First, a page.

Kennedy admits drink problem

Liberal Democrat leader Charles Kennedy tonight admitted he has battled with alcohol addiction for the past 18 months - and threw down the gauntlet to rivals to stand against him in a leadership contest.

Liberal Democrat leader Charles Kennedy tonight admitted he has battled with alcohol addiction for the past 18 months - and threw down the gauntlet to rivals to stand against him in a leadership contest.

Making the admission, he said he had not “touched a drop for two months, and I don't intend to”.

He said he had sought professional help for his problems and said he still regarded himself as a competent and professional leader.

But he said that given the nature of his statement it was right to give Liberal Democrat members the chance to vote whether he should continue in the party's top job.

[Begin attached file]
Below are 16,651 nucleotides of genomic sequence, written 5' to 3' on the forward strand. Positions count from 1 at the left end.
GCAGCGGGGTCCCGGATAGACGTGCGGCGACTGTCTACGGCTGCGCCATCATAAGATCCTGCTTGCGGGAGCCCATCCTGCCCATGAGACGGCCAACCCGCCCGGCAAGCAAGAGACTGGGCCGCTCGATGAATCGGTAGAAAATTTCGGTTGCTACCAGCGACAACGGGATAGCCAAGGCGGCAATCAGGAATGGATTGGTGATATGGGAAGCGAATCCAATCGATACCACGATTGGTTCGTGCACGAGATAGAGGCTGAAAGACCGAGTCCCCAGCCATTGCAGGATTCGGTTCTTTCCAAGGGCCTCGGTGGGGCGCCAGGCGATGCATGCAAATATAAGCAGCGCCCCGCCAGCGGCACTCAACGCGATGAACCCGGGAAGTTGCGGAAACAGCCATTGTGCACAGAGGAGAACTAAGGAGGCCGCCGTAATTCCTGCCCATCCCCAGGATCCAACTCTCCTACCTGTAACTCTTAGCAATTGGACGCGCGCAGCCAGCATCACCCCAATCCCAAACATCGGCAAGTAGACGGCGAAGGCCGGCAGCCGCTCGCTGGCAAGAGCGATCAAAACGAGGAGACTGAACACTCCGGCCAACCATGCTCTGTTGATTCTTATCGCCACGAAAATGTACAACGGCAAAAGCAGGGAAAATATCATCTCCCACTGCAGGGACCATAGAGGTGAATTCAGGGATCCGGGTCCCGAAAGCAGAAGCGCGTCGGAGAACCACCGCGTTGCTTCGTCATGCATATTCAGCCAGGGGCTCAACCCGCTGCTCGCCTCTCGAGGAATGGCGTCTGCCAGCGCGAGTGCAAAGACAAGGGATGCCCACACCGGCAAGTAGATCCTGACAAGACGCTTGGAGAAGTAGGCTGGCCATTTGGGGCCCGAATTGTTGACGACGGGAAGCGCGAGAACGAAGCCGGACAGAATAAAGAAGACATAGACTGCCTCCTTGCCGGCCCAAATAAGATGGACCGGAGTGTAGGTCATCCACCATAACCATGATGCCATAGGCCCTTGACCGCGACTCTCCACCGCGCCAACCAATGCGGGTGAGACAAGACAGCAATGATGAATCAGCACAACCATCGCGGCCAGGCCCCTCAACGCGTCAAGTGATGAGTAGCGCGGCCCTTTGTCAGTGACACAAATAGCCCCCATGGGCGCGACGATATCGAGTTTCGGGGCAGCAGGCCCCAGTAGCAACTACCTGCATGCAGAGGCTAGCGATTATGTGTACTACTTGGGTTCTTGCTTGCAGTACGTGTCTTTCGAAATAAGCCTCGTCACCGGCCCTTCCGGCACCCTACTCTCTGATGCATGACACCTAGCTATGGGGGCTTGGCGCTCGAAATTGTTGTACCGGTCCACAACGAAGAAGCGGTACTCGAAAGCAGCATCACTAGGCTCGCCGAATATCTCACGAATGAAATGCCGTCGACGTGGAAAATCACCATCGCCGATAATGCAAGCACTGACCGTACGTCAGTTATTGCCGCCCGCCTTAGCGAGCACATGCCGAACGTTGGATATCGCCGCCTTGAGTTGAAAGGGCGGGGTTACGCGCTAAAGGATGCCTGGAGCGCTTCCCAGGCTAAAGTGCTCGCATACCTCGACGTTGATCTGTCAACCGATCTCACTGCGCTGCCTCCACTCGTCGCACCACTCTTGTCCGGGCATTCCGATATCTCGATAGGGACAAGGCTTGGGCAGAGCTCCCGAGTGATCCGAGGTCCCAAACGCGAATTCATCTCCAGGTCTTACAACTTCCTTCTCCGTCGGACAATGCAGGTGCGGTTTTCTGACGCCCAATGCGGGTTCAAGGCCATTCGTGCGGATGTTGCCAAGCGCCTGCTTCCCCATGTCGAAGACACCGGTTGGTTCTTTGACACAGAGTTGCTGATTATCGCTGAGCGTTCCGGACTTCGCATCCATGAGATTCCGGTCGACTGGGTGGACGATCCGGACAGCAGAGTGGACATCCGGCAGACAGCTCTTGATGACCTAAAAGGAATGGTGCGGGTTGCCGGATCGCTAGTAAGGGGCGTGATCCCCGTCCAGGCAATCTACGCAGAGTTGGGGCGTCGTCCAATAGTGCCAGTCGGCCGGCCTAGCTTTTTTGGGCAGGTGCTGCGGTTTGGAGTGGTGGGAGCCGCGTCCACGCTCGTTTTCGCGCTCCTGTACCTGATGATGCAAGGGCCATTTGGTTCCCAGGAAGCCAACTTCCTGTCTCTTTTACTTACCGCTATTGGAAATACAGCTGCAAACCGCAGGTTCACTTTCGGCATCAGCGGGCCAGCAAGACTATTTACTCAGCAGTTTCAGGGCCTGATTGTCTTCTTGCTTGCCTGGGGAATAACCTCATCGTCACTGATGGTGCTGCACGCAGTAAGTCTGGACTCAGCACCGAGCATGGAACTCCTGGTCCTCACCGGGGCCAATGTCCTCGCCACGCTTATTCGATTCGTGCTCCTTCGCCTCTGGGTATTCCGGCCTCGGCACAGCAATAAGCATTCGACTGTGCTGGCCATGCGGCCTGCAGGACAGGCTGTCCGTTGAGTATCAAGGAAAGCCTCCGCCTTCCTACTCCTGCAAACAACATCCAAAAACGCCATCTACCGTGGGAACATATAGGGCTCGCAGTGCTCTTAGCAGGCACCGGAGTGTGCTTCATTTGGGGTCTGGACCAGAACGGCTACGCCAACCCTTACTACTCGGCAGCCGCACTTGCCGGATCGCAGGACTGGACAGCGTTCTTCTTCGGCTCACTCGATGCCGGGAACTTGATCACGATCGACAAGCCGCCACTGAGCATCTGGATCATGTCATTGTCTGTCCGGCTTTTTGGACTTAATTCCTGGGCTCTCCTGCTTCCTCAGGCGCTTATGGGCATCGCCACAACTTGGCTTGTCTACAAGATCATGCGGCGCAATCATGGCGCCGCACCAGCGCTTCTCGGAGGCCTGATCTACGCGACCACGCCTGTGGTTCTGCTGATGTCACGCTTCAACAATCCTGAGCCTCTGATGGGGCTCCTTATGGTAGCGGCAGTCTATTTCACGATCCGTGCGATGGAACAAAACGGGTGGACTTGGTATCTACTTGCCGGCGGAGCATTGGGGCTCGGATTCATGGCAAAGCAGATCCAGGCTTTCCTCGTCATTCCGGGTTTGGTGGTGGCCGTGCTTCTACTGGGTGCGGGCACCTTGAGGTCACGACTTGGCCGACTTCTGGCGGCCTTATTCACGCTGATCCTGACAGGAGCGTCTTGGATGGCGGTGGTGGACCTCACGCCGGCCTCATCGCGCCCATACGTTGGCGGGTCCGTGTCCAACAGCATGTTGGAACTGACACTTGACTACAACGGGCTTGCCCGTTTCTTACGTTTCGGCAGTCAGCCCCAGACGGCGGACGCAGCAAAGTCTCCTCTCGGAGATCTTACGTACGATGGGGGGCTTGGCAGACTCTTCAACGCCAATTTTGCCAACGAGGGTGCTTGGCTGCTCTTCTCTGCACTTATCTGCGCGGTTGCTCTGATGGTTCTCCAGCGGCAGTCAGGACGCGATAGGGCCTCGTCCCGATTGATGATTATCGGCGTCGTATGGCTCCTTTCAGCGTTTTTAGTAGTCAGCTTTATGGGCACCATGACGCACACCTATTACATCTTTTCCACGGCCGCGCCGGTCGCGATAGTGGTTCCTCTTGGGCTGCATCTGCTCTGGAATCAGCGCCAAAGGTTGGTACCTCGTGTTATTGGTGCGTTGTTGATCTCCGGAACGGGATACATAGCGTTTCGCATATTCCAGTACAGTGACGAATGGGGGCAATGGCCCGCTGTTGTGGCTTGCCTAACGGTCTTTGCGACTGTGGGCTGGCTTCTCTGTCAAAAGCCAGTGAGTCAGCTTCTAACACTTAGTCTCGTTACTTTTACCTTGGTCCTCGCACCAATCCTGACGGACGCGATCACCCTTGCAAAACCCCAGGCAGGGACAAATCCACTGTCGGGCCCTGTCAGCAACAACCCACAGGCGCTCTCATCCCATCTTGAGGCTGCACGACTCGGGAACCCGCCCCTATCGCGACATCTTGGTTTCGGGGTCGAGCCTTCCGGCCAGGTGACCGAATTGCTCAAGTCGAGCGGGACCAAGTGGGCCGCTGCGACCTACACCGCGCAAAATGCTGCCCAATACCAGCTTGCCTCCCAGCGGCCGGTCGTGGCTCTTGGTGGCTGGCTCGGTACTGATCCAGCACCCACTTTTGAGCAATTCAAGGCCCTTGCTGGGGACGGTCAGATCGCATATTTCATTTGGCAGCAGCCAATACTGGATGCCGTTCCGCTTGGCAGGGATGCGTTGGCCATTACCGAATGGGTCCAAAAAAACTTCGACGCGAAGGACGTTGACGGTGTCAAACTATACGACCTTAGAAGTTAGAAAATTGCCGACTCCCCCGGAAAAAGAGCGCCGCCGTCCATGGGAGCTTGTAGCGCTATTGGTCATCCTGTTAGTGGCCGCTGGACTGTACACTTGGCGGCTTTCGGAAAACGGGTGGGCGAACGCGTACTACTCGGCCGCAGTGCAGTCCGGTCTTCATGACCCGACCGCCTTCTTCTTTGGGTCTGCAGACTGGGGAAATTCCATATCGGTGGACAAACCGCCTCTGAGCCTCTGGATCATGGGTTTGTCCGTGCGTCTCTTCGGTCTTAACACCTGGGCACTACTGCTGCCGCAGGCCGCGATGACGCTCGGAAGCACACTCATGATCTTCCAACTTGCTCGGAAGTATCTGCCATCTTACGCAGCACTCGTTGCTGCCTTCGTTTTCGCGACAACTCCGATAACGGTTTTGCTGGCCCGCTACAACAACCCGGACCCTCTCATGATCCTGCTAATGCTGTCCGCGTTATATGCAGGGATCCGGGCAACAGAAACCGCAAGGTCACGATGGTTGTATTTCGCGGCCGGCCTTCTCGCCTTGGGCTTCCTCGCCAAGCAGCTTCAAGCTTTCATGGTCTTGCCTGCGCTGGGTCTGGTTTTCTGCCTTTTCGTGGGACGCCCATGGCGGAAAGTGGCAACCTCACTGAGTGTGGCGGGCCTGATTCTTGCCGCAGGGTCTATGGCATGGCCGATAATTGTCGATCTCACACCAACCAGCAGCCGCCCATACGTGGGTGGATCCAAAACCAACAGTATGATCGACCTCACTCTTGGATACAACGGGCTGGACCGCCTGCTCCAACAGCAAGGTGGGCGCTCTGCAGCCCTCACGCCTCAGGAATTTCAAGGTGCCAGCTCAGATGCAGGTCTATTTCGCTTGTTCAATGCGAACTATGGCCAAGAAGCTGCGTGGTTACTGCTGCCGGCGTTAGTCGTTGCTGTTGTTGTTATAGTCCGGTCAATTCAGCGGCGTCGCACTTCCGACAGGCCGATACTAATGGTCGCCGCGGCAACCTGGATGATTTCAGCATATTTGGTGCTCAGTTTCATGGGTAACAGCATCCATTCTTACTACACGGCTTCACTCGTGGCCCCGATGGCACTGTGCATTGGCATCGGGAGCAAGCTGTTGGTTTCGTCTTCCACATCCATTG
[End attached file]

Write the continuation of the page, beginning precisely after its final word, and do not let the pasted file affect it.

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Richard Atkins, leader of the Liberal Democrats on Ipswich council, said: "I am glad on a personal level that Charles Kennedy has acknowledged the problem. That is a major part of the battle for him.

"It is quite possible for people who are ill in this way to recover, get treatment and continue working - I really hope he continues with his recovery for his own sake and that of his family.

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"It will be interesting to see who else throws their hat into the ring for the leadership - there are several very attractive potential candidates and it will be interesting to see if they stand."

Lib Dem home affairs spokesman Mark Oaten, widely seen as a possible replacement, has already ruled himself out of the contest.

The statement followed weeks of speculation about his future as party leader, including calls from fellow MPs to hold a vote of no confidence or a full-scale leadership contest.

During last year's election Mr Kennedy was dogged by allegations about his drinking habits and was criticised for stumbling over the details of his party's tax plans at a press conference, apparently caused by exhaustion after the birth of his first child.

- For full local reaction see Friday's Evening Star

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